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8636 Results

August 15, 2000

Restructuring in the Canadian Economy: A Survey of Firms

Towards the end of the 1980s and into the early 1990s, the Canadian economy experienced a number of structural changes. These included free trade agreements (both the FTA and NAFTA), significant technological advances, deregulation in many sectors of the economy, the arrival of large, U.S.-based retailers, and the introduction of the GST.
August 14, 2000

Approaches to Current Stock Market Valuations

The increase in North American stock prices in 1999 and early 2000 has generated interest in the valuation assumptions that would make these price levels sustainable. Here, commonly used valuation techniques are applied to stock markets in Canada and the United States. For the comparative yield approach, real interest rates (rather than nominal rates) are preferred as the comparator of choice to yields on stock market indexes. The spreads between real interest rates and stock market yields have generally increased over the last two years. The dividend-discount model (DDM) approach provides an analytic linkage between the equity-risk premium and the expected growth of dividends. It suggests that market values (measured at the end of February 2000) could be sustained only by rapid growth of dividends in the future or by the continued assumption of an uncharacteristically low risk premium on equity. The spectacular rise in the value of technology stocks in 1999 is noted (Chart 4), and then the valuation measures for the Canadian stock market excluding the technology sector are examined. When this is done with the comparative yield approach, yield spreads are slightly lower, and for the DDM approach, one does not need to assume as high a growth of dividends or as low a risk premium to validate market valuations. Two effects of the "new economy" on the stock market are noted. One is the lowering of dividend yields, as new-economy technology companies tend to have a high reinvestment rate and a low dividend payout rate. Another relates to the potential for a higher track for the economy's productivity growth, which would mean that higher-than-historical assumptions about future earnings growth would be more plausible. Several explanations for the decline in risk premiums on equity are considered. While short-term volatility in the stock market has, if anything, increased in recent years, low inflation and improved economic performance, along with demographics and investor preferences, may have contributed to a decline in the risk premium demanded by investors. A scenario of rapid growth of dividends in the near term slowing to historical norms in the longer term is examined. While this approach can go partway towards explaining high stock market valuations, it requires assumptions that are outside historical experience.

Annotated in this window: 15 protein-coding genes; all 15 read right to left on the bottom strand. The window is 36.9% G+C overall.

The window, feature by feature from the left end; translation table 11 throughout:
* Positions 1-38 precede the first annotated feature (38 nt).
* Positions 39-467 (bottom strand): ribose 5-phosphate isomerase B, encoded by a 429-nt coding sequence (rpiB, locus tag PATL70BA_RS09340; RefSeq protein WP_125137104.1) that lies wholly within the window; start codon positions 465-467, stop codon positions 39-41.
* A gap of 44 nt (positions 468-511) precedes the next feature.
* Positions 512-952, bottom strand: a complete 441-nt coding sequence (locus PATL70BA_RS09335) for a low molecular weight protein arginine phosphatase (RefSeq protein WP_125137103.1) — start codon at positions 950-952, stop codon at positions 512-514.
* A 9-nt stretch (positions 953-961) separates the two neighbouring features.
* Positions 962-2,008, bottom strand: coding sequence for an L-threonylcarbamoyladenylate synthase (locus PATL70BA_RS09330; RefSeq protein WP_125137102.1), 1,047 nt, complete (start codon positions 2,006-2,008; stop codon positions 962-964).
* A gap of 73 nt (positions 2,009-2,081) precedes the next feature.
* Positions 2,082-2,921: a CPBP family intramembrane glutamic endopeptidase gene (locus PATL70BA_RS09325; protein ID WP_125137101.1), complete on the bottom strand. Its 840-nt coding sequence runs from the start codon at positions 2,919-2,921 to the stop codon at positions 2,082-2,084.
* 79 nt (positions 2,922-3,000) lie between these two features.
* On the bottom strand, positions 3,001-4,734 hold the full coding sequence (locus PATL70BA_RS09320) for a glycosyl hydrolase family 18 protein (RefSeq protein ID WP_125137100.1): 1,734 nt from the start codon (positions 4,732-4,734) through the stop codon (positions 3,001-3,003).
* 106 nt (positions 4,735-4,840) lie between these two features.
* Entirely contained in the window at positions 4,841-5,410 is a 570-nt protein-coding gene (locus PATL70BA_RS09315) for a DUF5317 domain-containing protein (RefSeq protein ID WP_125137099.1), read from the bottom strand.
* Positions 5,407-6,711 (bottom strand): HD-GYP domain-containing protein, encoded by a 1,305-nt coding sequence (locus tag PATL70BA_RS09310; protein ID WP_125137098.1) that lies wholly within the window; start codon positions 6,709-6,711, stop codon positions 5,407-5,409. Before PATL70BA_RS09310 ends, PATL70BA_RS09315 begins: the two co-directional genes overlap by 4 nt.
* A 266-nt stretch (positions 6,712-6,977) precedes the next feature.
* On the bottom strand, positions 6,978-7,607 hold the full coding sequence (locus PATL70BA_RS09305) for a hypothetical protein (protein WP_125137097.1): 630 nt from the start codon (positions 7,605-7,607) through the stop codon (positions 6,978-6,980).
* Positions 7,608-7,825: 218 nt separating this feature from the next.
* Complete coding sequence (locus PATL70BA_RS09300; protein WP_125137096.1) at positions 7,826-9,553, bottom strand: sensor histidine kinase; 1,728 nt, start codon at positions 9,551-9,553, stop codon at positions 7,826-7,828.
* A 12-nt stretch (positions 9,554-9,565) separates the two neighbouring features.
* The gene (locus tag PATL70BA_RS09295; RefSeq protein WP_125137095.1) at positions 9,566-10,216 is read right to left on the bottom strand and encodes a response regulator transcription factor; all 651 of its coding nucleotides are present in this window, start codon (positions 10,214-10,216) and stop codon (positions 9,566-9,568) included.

Volatility Transmission Between Foreign Exchange and Money Markets

Staff Working Paper 2000-16 Shafiq K. Ebrahim
This paper uses trivariate generalized autoregressive conditional heteroscedasticity (GARCH) models to study price and volatility spillovers between the foreign exchange and associated money markets. Three models are estimated using data on U.S. dollar/Canadian dollar, U.S. dollar/Deutsche mark, and U.S. dollar/Japanese yen daily exchange rate returns together with returns on 90-day Eurodollar, Euro Canada, Euromark, and Euroyen deposits.
Content Type(s): Staff research, Staff working papers Topic(s): International financial markets JEL Code(s): G, G1, G15

Private Capital Flows, Financial Development, and Economic Growth in Developing Countries

Staff Working Paper 2000-15 Jeannine Bailliu
An important issue in the debate over the desirability of freer capital mobility for developing countries is whether capital flows have significant effects on economic growth. Proponents of capital account liberalization cite the growth-promoting attributes of capital inflows as a key benefit of financial integration for developing countries.
Content Type(s): Staff research, Staff working papers Topic(s): International topics JEL Code(s): F, F2, F21, F4, F43, O, O5, O50

Employment Effects Of Nominal-Wage Rigidity: An Examination Using Wage-Settlements Data

Staff Working Paper 2000-14 Umar Faruqui
The argument advocating a moderate level of inflation based on the downward nominal-wage rigidity (DNWR) hypothesis rests on three factors: its presence, extent, and negative impact in the labour market. This paper focuses on the employment effect of DNWR.
Content Type(s): Staff research, Staff working papers Topic(s): Labour markets JEL Code(s): C, C2, C23, J, J2, J23, J3, J30
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